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Latarski: The heartache of rattle and roll
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It's one of those things that makes you go, "Ah shucks," or something similar.

You hear the rattle and know it is coming from somewhere under the car. Your first thoughts are that the engine will blow up or the car will just shudder and die, right in the middle of rush hour on a cold rainy day.

You quickly check the gauges and everything looks fine. In fact, the car is running just as it should.
At this point my reaction to said rattle was what I believe is a completely realistic and logical one: I turn up the volume on the radio.

But the ominous rattle lingers like a head cold and with each bump I fear the noise is a harbinger of evil events to come.

There was a time you could simply crawl under the car with a wrench and bang on things until you found the source of the noise. Those days are gone because if you bang on a car now you could very well dislodge a computer chip and your car will require major heart surgery.
And modern vehicles are not made to be worked on by the legendary shadetree mechanic.

Years ago I was traveling the back roads and my car started to lose water and overheat because of a faulty gasket around the water hose.

I pulled into a gas station/barbeque shack and after explaining my problem a fellow came out, wiped barbeque sauce on the rag hanging out of his back pocket and in 15 minutes installed an emergency gasket he had hammered out of a Coke carton. It worked just fine and got me safely home. In fact, I drove with it for two months before finally getting a real gasket.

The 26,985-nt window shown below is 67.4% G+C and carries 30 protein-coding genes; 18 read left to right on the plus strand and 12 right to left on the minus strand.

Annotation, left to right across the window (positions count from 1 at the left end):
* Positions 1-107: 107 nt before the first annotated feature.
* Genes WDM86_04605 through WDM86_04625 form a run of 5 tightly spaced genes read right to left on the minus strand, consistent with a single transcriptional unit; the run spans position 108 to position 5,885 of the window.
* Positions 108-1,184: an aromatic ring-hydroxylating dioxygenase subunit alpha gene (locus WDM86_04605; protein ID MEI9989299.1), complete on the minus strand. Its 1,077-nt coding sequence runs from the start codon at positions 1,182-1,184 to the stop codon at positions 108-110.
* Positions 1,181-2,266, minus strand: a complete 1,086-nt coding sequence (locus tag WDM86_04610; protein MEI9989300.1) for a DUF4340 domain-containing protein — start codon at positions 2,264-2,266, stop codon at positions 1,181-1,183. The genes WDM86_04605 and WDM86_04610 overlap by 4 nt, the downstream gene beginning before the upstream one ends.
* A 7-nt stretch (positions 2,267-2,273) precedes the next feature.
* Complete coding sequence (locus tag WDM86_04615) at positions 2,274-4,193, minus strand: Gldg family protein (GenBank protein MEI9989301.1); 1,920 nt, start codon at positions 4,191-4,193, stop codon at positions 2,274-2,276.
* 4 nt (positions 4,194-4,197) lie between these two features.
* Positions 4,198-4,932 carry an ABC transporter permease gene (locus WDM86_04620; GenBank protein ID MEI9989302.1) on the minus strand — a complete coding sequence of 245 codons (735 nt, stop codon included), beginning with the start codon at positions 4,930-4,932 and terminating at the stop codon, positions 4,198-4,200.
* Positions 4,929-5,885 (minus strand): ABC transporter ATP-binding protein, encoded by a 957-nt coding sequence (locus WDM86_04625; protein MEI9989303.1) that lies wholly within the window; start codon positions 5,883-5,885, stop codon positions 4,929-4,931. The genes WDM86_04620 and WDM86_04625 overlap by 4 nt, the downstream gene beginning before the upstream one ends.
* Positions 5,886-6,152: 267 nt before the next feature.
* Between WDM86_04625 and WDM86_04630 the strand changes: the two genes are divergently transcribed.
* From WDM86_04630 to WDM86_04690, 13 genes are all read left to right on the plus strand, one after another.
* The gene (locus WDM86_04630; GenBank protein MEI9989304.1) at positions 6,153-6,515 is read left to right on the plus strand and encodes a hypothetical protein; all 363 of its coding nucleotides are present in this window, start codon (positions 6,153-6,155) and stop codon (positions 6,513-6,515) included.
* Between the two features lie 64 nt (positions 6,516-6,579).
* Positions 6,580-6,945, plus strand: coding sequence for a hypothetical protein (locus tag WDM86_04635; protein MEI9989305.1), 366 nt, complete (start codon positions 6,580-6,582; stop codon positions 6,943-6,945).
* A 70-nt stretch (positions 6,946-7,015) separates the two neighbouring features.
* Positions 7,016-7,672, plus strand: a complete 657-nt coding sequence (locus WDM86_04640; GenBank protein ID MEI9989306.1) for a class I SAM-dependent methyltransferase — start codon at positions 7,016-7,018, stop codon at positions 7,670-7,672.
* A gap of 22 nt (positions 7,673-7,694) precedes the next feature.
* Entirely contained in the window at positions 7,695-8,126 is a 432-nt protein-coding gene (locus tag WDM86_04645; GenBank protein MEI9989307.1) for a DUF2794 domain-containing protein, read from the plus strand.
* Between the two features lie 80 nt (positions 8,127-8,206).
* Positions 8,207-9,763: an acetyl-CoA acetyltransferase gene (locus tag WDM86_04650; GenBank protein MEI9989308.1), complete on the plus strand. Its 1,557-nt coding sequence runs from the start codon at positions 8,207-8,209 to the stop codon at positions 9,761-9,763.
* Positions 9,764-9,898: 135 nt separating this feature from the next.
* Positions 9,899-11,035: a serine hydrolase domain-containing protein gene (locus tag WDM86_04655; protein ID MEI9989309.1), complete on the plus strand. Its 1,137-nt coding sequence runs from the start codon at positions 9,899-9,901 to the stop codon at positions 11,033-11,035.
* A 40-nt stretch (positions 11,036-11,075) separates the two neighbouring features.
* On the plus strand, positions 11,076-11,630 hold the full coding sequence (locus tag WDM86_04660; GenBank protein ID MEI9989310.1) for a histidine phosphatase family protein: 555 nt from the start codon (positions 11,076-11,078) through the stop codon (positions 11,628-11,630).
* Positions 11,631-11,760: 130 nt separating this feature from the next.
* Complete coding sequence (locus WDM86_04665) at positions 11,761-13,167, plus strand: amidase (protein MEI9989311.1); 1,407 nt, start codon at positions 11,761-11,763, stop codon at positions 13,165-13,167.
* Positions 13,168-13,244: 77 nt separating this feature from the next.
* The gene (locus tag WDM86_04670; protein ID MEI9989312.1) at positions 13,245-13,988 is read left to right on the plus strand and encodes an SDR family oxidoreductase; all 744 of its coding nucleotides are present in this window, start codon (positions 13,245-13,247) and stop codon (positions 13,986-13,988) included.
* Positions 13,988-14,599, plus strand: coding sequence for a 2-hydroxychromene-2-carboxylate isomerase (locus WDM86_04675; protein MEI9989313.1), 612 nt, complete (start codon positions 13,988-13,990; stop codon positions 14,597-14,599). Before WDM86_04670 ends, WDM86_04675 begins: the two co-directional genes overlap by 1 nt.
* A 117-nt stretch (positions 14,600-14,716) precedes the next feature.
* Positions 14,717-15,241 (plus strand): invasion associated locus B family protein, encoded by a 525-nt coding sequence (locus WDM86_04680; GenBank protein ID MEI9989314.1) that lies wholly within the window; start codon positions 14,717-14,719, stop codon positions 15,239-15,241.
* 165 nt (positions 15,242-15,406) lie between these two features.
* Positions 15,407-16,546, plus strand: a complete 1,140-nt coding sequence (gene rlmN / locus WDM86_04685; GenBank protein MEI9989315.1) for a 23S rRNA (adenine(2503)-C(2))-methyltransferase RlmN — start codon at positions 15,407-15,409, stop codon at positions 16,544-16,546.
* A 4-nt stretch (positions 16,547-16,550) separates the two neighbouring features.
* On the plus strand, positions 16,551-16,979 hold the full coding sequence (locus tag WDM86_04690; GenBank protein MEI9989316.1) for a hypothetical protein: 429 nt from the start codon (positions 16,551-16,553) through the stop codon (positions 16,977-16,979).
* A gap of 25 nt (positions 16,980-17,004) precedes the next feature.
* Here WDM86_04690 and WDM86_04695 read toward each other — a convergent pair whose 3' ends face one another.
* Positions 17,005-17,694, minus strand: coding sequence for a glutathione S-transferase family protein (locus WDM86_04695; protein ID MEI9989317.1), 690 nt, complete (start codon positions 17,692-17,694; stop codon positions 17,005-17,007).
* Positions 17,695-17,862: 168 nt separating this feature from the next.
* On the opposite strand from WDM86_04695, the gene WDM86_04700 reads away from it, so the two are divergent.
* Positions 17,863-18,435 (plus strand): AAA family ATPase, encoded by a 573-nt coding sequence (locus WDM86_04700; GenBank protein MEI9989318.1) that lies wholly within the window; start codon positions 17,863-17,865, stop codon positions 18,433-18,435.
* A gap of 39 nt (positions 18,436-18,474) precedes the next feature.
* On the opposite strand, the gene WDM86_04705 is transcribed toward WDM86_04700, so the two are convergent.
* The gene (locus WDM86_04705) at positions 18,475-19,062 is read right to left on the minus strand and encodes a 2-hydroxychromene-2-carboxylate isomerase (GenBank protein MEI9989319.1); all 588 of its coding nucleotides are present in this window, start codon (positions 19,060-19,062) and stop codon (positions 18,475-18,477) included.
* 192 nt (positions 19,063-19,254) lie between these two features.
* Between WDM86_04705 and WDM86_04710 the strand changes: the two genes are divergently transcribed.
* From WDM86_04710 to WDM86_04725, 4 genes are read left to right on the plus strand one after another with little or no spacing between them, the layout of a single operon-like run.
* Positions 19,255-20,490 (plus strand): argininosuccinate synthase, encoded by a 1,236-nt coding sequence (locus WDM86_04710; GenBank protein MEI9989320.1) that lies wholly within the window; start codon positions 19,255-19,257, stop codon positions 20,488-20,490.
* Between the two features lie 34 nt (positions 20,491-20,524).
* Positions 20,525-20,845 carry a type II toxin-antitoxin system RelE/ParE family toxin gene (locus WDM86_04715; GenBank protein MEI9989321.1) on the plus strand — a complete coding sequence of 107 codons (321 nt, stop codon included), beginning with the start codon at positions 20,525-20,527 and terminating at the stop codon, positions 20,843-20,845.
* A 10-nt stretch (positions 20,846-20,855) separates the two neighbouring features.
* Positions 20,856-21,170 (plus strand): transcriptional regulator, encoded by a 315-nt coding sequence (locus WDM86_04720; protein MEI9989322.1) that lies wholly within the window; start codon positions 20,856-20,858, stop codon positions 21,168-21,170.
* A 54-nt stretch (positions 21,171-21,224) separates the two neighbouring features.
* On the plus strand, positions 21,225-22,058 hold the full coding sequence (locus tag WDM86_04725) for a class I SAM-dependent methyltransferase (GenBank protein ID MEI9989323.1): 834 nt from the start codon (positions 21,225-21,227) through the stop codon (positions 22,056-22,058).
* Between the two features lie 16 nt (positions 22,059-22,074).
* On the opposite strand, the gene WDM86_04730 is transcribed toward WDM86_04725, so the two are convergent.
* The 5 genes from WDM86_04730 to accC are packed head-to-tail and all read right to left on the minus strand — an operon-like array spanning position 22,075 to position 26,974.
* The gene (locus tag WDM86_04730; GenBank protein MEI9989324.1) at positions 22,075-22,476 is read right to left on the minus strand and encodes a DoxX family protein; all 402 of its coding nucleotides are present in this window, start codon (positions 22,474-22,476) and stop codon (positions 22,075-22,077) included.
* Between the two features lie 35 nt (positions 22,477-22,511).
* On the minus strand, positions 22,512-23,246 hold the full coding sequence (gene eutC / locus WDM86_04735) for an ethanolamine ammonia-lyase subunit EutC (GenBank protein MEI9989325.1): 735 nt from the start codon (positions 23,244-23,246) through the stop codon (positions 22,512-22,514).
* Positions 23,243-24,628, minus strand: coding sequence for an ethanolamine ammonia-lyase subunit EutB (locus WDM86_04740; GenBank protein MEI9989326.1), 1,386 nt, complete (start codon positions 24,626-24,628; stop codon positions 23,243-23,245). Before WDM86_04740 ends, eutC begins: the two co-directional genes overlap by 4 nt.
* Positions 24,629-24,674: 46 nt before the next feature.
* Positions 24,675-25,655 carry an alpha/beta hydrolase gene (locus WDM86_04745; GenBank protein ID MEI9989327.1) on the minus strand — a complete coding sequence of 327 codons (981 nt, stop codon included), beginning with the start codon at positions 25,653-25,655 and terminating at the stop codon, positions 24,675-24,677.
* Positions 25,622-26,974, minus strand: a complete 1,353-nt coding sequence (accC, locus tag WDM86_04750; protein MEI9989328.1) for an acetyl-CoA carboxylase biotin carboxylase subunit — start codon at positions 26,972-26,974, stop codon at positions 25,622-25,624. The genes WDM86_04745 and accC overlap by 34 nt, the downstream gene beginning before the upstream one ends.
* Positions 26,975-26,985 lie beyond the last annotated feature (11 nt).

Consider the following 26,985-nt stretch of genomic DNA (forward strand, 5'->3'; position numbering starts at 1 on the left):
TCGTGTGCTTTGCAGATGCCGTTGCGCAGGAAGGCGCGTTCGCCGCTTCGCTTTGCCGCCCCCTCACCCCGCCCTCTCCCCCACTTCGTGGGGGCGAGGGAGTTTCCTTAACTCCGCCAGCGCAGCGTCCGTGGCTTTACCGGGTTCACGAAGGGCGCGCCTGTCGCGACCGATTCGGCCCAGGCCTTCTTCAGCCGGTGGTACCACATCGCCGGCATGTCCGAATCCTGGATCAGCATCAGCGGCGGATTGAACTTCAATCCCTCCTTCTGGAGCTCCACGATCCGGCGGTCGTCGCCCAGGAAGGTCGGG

But those days are pretty much gone and you need real professionals and people with words like "certified" and "authorized" on their shirt over their name.

I know in my heart if I take the rattle to the dealer I can expect to pay about $498.23 for the repair, no matter what the cause. If parts are called for, like nuts and bolts, the final bill will be around $798.34.

Many of us, given the state of the economy and the desire to avoid car payments, will doggedly hang on to our rattletraps, telling ourselves we have a sentimental attachment to the old beast. The truth is the old beast probably should be put out of its misery.

In reality this can be difficult to do because an old car can fit you like an old pair of jeans. The driver's seat you've been sitting in for years is like the old easy chair in the living room and will probably never be comfortable for anyone else.

If no one else drives your car but you the mirrors are in exactly the right place and they haven't been moved for years, and if you try to adjust them they will probably fall off in your hand.

The carpet is worn in exactly the right place where you put your feet to be comfortable.

And depending upon your friends there may even be a stain here or there from that friend who told you he never got sick from too much pizza and beer.

A new car is a wonderful thing and a joy but the old rattletrap does have value, sometimes in more ways than one.

So right now the gauges are looking good and the car is running fine. The rattle is there, no better or worse than when first detected.

In a day or so I'll convince myself to get it checked to make certain the noise does not foretell a pending disaster and tell the man to make the repairs.

But for now, it may just be time put on some old time rock n' roll and turn up the volume.

Ric Latarski is a freelance writer who writes on a variety of topics and can be reached at